Psychologist and author Nina Brown helps readers who are over-involved with loved ones shield themselves against their emotional needs and start to focus on their own. Does your mother's desire to complain about how thoughtless your father was last night override your need to get to work on time? Do you really have nothing better to do on Saturday night than to ferry yourPsychologist and author Nina Brown helps readers who are over-involved with loved ones shield themselves against their emotional needs and start to focus on their own. Does your mother's desire to complain about how thoughtless your father was last night override your need to get to work on time? Do you really have nothing better to do on Saturday night than to ferry your little brother home from the movies, or help your sister debug her relationship with her boyfriend? If you tend to drop everything in your own life whenever a family member needs you, then you join the ranks of the millions others who are over-involved with their families. Over-involved family members get so swallowed by their loved ones' problems that they often lose sight of who they are and what they really want. This kind of excessive empathy becomes a problem when the needs of others determine every move you make and inhibit your ability to take care of yourself and get on with your own life. In Whose Life Is It Anyway? psychologist and author Nina Brown starts by helping readers evaluate their own family ties and decide if they are too caught up in other's needs.She goes on to provide a variety of techniques to help readers shield themselves from the needs of others, build strong boundaries, strengthen parts of their personalities against a tendency toward excessive empathy, and stay free of dominating or manipulative relationships....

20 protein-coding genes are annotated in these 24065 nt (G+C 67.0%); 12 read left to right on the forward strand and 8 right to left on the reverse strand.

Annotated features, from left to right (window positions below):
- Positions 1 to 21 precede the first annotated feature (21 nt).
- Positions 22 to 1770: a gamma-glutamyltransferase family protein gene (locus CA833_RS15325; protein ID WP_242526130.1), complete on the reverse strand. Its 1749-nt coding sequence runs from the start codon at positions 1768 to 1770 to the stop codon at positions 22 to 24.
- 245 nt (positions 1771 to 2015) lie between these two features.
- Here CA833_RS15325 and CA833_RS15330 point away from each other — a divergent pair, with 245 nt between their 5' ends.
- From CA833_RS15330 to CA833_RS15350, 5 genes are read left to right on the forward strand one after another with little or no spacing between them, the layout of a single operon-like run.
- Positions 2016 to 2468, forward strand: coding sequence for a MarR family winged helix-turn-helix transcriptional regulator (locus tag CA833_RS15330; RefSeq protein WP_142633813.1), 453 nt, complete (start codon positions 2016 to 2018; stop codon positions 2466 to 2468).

|Title||:||Whose Life is It Anyway?: When to Stop Taking Care of Their Feelings & Start Taking Care of Your Own|
|Number of Pages||:||172 Pages|
|Status||:||Available For Download|
|Last checked||:||21 Minutes ago!|
Whose Life is It Anyway?: When to Stop Taking Care of Their Feelings & Start Taking Care of Your Own Reviews
Are you a people pleaser? Are you an easy mark when a friend or relative needs someone to help them do something or take them somewhere? Do you find it easier to “go along” with what others want than to break away from the usual track of your relationships? If so, then this book should definitely be on your “To Read” list. Even if the descriptions above don’t fit you exactly, you should read this book to help ward off things to come or to see if you might be a “sender” who takes advantage of and uses other people.Ms. Brown has put together a very enlightening book. She takes the time to explain how we become overwhelmed, enmeshed and manipulated. She shows us how we are emotionally susceptible and how others seduce us. She helps us to understand that we are really NOT responsible for how others feel when we are no longer willing to be manipulated by them. This manual is filled with useful information that helps us to understand how we have gotten to the point where we are today. It provides ample exercises for determining exactly where we are starting from and then goes on to provide many exercises to increase our psychological strength, emotional strength, etc.I agree with Ms. Brown and feel that her book is right on target. She states that we should help others and that we should be kind and considerate. But it’s when we get out of balance that life becomes a problem. When we let someone use us and have us at their “beck and call” other significant people in our life will suffer, along with us. For example, when a husband lets his mother call and convince him to run a non-emergency errand for her when he has already committed to help his wife finish an important project for which they share the responsibility. Both the husband and wife are the losers in this example. Not that it isn’t good to do errands for an aging mother, but to feel so guilty about not doing whatever she asks, whenever she asks, is not BALANCE.Why we do the things we do is the important question. Are we doing it because we want someone to like us, to continue being our friend or because we feel guilty? The only acceptable reason for doing something is either because we want to or because it is our own responsibility. After all, as the author says, “Whose life is it anyway?”